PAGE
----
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Richard S Arnold

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NEWS
May 11, 1994 | PAUL RICHTER, TIMES STAFF WRITER
Federal Judge Stephen G. Breyer, a top candidate in President Clinton's last search for a Supreme Court justice, suddenly has joined U.S. Interior Secretary Bruce Babbitt and Judge Richard S. Arnold on the short White House list of candidates to replace Justice Harry A. Blackmun, officials said. Arnold, an erudite appeals court judge with support from both parties, has risen in the search amid predictions that President Clinton will announce his choice this week. Federal District Judge Jose A.
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NEWS
May 11, 1994 | PAUL RICHTER, TIMES STAFF WRITER
Federal Judge Stephen G. Breyer, a top candidate in President Clinton's last search for a Supreme Court justice, suddenly has joined U.S. Interior Secretary Bruce Babbitt and Judge Richard S. Arnold on the short White House list of candidates to replace Justice Harry A. Blackmun, officials said. Arnold, an erudite appeals court judge with support from both parties, has risen in the search amid predictions that President Clinton will announce his choice this week. Federal District Judge Jose A.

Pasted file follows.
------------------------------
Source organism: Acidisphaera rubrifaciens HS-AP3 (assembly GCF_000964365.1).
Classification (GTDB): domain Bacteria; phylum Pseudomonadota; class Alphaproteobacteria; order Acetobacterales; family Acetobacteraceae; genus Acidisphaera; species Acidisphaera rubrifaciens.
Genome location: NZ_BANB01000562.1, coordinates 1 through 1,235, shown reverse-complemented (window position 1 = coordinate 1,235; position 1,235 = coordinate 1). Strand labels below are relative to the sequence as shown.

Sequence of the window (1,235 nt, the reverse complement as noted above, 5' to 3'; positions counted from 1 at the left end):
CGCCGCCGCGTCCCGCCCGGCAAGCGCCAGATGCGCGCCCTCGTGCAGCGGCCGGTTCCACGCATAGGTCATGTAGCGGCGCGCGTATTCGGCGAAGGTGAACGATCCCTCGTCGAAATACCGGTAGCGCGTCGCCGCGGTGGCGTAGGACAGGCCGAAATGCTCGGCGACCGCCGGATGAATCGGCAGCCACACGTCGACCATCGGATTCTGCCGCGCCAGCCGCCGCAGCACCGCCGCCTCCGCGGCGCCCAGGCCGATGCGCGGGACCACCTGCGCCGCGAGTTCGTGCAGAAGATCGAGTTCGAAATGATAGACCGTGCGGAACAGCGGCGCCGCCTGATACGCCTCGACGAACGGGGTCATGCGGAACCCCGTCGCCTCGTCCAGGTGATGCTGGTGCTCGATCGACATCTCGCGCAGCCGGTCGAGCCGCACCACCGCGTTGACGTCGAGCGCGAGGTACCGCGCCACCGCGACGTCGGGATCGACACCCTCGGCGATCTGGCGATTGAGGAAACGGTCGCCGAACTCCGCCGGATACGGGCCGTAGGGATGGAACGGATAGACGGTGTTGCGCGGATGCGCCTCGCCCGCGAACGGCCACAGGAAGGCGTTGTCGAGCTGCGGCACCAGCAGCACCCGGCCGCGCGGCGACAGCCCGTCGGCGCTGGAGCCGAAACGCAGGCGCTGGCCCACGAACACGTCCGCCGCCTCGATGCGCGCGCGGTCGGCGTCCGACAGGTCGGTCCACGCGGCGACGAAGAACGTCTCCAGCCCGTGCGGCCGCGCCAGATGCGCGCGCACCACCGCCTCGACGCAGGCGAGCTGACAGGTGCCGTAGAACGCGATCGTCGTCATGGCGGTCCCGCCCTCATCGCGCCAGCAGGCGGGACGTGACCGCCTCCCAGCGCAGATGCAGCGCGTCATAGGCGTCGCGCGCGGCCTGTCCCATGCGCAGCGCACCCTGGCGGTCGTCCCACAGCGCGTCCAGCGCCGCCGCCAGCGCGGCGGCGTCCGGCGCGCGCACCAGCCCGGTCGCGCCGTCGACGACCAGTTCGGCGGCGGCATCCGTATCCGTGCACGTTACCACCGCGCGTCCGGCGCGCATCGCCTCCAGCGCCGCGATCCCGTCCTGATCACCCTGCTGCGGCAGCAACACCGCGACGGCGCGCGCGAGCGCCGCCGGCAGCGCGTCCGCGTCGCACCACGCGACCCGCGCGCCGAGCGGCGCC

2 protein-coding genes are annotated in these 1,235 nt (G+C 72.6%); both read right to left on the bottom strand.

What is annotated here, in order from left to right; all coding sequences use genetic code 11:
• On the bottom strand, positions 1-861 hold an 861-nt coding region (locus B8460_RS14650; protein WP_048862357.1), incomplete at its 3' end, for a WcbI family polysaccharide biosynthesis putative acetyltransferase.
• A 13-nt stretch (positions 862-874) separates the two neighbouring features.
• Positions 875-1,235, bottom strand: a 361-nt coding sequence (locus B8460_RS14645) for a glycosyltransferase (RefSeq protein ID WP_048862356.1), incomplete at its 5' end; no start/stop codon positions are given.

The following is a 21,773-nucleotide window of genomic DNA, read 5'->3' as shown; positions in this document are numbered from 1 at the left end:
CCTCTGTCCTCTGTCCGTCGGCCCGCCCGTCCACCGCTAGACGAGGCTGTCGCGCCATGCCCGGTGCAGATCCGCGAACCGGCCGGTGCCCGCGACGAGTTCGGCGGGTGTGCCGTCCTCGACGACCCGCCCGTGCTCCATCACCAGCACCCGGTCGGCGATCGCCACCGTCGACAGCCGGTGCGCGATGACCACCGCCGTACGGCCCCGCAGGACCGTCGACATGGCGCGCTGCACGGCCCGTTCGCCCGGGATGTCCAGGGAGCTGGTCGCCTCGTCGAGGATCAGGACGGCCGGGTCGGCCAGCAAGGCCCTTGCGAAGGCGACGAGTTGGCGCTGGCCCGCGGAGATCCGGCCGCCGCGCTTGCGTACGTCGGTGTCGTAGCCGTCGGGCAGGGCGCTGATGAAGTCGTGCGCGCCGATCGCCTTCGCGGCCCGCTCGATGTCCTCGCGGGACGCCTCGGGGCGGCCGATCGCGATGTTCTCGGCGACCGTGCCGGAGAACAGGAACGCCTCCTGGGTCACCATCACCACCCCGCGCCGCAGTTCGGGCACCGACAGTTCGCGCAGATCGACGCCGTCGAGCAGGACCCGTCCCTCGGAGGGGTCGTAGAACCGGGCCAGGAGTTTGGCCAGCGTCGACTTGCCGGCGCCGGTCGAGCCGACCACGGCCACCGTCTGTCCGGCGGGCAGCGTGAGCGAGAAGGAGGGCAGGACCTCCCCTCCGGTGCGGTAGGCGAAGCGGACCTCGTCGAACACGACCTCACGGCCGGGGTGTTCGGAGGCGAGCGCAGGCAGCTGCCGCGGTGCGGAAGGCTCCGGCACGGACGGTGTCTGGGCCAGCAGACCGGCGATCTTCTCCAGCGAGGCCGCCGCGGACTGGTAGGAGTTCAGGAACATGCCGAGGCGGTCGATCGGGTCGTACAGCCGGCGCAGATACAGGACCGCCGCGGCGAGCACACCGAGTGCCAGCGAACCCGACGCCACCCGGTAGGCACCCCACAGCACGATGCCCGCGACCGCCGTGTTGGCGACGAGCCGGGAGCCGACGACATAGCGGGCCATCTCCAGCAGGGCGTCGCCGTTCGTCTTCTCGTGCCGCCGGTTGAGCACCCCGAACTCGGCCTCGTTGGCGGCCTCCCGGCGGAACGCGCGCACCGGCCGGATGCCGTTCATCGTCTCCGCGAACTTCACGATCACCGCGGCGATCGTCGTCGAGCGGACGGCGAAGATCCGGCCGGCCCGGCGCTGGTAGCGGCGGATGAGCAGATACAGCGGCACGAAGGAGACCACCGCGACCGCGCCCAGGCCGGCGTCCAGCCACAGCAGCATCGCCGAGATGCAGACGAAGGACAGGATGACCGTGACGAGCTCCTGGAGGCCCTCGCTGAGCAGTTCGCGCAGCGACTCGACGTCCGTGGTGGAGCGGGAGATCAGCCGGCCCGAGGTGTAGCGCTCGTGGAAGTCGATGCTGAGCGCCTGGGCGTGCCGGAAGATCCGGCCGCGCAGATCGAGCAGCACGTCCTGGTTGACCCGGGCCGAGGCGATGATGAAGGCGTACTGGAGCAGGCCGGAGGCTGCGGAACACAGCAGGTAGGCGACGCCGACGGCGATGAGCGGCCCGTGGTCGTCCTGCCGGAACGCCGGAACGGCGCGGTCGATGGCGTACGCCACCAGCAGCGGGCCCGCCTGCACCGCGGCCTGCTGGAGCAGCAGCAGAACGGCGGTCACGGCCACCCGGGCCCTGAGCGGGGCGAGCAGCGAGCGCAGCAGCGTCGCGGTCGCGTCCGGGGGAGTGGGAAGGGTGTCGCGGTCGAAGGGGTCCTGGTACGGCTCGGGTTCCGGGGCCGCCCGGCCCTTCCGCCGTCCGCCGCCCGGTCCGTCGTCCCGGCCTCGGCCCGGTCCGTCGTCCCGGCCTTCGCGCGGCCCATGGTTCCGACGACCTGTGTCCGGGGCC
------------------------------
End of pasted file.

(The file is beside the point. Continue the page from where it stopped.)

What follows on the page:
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NEWS
April 17, 1994 | DAVID LAUTER, TIMES STAFF WRITER
Around the White House, some refer to it as the "guts option." Others call it crazy. At first glance, the decision in question would not appear to merit either label, for it involves nominating to the Supreme Court one of the nation's most highly esteemed federal judges, a noted legal scholar and writer whose work has been praised by admirers ranging from conservative writer William F. Buckley to liberal former Supreme Court Justice William J. Brennan Jr.
NEWS
April 17, 1994 | DAVID LAUTER, TIMES STAFF WRITER
Around the White House, some refer to it as the "guts option." Others call it crazy. At first glance, the decision in question would not appear to merit either label, for it involves nominating to the Supreme Court one of the nation's most highly esteemed federal judges, a noted legal scholar and writer whose work has been praised by admirers ranging from conservative writer William F. Buckley to liberal former Supreme Court Justice William J. Brennan Jr.
CALIFORNIA | LOCAL
September 28, 2004 | From Times Staff and Wire Reports
Richard S. Arnold, 68, a federal appellate judge who was considered for a U.S. Supreme Court nomination, died Thursday at the Mayo Clinic in Rochester, Minn. He had had chronic lymphocytic leukemia since the 1970s and died of an infection during treatment. A resident of Little Rock, Ark., Arnold was considered for the highest court by President Clinton in 1994 as a replacement for retiring Justice Harry A. Blackmun.
NEWS
May 6, 1994 | DAVID LAUTER, TIMES STAFF WRITER
Selection of a new Supreme Court justice to replace the retiring Harry A. Blackmun "won't be long," President Clinton said Thursday, as aides predicted that the announcement would come early next week. As has usually been the case, Clinton's selection process has taken somewhat longer than his aides had predicted. Shortly after Blackmun announced his resignation last month, White House Counsel Lloyd N. Cutler told reporters that a decision would be made before the end of April.